Grace's Guide

British Industrial History

Grace's Guide is the leading source of historical information on industry and manufacturing in Britain. This web publication contains 142,969 pages of information and 229,026 images on early companies, their products and the people who designed and built them.

James Eastwood (1808-1874)

From Graces Guide

Jump to: navigation, search
1858. Improvements in steam hammers.

James Eastwood (1808-1874), Engineer. of James Eastwood and Sons and Eastwood, Swingler and Co

1856 of Railway Iron Works, Derby


1875 Obituary [1]

James Eastwood was born on 6th March 1808 at Alderwasley, near Ambergate, Derbyshire, and was with his father at Alderwasley Forge until twenty-one years of age, learning his trade as a hammerman.

After working a short time at the Codnor Park Iron Works and at Manchester, he settled at the Mersey Steel and Iron Works, Liverpool, where he remained many years, making the large marine-engine and other forgings, which were considered enormous at that period; and inasmuch as there was no steam hammer in use then they may still excite wonder.

Among many others may be mentioned the forgings for the 'President' and the 'Great Britain' steamships; and a malleable iron gun for the United States steam frigate 'Princeton,' which was turned and bored by Messrs. Fawcett Preston and Co., and was proved in 1845. The bore was 1 ft. diam. and 12 ft. length, and the weight previous to turning and boring was 12.39 tons, and 7.83 tons when finished, the weight of the shot being 219 lb.; in the proving thirty rounds were fired with charges of 30 to 45 lb. of powder.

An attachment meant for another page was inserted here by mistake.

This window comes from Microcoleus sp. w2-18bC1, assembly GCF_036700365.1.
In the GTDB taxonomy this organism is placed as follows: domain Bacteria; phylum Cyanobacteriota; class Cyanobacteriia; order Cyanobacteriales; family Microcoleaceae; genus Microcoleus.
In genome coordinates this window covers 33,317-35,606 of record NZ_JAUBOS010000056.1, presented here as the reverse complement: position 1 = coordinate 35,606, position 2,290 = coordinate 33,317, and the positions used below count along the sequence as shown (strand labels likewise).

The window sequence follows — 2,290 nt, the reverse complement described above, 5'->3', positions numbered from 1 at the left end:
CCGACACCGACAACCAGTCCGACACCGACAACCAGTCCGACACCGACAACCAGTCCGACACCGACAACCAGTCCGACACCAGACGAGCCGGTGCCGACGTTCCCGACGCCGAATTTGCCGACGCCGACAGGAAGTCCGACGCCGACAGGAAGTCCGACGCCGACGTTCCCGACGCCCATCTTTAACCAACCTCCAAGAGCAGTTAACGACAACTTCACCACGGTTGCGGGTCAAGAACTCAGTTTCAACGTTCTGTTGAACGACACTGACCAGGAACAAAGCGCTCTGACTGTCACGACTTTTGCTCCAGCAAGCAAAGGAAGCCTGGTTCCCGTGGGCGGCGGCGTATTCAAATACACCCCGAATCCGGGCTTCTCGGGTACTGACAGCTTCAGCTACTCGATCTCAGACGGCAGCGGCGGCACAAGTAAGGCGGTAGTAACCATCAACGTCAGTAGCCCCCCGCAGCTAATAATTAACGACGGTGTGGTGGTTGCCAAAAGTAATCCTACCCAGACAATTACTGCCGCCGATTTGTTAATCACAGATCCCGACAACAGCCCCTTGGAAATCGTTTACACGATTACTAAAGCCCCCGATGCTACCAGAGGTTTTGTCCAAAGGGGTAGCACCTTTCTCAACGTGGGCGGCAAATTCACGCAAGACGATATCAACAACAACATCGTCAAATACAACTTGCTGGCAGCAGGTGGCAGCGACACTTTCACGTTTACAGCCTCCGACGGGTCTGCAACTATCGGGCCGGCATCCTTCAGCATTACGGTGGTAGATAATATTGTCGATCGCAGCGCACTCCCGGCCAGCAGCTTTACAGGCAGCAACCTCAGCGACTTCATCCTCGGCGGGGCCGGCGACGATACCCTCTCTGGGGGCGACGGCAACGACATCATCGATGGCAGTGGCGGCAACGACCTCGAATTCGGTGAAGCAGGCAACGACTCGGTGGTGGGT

In 1847 he left Liverpool to join the late Mr. Thomas Frost of Wigan, and commenced business in Derby under the style of Eastwood and Frost, which partnership was terminated by Mr. Frost's death in 1853.

He brought out several inventions, including steam-hammer motions and a hydraulic shearing press, of which last a description was given to the Institution (see Proceedings Inst. M. B. 1858 p. 70).

In 1867 he with his son amalgamated their business with that of their neighbours, Messrs. Swingler and Son, the two works being carried on under the style of Eastwood, Swingler and Co.

His death took place after about a year's illness, on 17th April 1874, in the 67th year of his age.

He became a Member of the Institution in 1866.


The following information is condensed from a 2012 article by Tony Ruff[2]:-

James Eastwood learned his trade at the Ambergate forge run by his father for Sir Francis Hurt.

He worked briefly at the Codnor Park Ironworks, and later in Manchester, before moving to the Mersey Steel and Iron Co.

In 1847, he returned to Derbyshire and went into partnership with ironfounder Thomas Frost, who died in 1853.

Thomas Swingler had established the Victoria Foundry by 1855, while Eastwood built his Railway ironworks on neighbouring land.

In 1867, James Eastwood and Thomas Swingler and their sons Reuben Eastwood and Henry Swingler became partners, their buisiness producing a wide range of ironwork for railways.


See Also

Loading...

Sources of Information

  1. 1875 Institution of Mechanical Engineers: Obituaries Minutes of the Proceedings
  2. [1] Derby Telegraph: 'Site's history of engineering started years before engine maker's time' by Tony Ruff: Derby Telegraph, posted October 20, 2012